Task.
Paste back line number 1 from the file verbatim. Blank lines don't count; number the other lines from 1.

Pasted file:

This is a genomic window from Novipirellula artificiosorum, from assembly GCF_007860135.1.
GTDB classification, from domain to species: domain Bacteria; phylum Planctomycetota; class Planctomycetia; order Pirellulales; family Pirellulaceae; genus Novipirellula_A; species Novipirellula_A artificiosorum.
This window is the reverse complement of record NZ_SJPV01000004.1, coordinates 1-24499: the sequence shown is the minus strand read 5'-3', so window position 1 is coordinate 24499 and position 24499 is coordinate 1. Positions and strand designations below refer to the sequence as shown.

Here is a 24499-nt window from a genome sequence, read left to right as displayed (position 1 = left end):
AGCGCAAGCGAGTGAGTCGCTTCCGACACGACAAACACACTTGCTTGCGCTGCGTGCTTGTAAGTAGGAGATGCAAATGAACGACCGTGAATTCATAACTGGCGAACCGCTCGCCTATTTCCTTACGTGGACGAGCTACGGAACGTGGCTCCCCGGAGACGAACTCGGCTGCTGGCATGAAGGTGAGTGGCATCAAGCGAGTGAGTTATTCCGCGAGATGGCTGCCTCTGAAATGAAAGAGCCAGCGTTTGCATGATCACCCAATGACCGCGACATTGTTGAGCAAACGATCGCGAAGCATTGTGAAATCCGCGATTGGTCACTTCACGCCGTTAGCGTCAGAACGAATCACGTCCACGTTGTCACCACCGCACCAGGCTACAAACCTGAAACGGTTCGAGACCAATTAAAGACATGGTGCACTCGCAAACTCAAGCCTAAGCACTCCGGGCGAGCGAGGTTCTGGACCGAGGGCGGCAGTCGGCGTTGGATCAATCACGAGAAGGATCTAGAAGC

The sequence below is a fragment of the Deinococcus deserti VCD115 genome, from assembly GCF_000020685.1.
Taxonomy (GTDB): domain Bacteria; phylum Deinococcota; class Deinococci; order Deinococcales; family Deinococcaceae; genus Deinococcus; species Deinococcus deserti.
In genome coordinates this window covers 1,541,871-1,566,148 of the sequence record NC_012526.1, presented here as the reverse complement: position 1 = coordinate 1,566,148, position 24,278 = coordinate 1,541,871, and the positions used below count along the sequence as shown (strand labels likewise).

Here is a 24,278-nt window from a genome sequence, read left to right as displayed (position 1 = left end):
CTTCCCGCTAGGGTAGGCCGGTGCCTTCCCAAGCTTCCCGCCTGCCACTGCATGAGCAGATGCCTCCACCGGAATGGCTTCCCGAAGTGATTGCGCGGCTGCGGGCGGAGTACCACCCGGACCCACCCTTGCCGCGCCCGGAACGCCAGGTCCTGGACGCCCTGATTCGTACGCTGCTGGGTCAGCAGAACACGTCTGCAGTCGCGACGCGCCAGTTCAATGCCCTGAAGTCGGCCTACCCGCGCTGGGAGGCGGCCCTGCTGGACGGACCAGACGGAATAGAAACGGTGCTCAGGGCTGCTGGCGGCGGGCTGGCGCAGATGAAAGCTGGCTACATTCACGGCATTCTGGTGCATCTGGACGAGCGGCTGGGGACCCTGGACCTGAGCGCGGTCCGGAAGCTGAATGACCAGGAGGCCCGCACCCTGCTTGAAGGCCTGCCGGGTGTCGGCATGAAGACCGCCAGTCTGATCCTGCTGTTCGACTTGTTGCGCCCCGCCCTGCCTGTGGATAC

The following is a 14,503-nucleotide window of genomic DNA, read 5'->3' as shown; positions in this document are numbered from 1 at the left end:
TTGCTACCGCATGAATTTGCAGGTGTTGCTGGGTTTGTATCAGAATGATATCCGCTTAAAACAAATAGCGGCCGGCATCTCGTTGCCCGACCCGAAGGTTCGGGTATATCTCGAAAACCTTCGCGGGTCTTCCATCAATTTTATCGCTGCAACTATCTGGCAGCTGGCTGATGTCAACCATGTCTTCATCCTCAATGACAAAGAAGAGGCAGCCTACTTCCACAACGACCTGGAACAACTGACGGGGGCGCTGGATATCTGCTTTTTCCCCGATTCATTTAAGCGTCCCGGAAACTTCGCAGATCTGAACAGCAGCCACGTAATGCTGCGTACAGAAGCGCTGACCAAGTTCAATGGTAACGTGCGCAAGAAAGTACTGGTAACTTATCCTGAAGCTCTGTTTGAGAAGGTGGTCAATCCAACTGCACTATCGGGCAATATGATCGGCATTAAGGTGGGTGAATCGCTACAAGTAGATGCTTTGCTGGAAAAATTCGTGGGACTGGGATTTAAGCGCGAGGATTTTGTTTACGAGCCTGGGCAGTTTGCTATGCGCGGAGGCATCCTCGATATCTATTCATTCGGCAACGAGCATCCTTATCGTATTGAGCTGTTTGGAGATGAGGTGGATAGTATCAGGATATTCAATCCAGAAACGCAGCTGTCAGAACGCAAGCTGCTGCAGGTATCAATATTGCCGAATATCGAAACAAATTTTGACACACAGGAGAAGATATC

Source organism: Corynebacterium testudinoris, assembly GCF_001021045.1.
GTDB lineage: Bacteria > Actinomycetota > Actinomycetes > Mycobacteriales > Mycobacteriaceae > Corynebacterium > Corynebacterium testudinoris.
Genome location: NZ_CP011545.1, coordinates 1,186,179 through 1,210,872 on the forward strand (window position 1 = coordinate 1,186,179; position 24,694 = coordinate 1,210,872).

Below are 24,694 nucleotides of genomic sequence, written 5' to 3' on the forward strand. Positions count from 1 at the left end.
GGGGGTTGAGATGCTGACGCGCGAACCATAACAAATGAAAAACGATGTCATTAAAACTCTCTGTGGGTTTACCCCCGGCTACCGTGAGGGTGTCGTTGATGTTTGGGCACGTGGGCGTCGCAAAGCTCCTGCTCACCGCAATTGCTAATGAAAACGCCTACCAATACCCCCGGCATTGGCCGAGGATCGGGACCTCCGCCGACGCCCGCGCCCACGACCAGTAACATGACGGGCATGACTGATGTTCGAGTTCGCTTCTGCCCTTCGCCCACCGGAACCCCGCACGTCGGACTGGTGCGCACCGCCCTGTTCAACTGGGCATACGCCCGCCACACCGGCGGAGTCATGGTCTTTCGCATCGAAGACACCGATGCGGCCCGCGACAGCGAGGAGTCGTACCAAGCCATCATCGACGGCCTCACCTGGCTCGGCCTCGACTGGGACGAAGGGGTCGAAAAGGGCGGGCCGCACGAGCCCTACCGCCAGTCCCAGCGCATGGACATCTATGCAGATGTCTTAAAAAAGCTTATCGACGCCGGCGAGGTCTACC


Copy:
This is a genomic window from Novipirellula artificiosorum, from assembly GCF_007860135.1.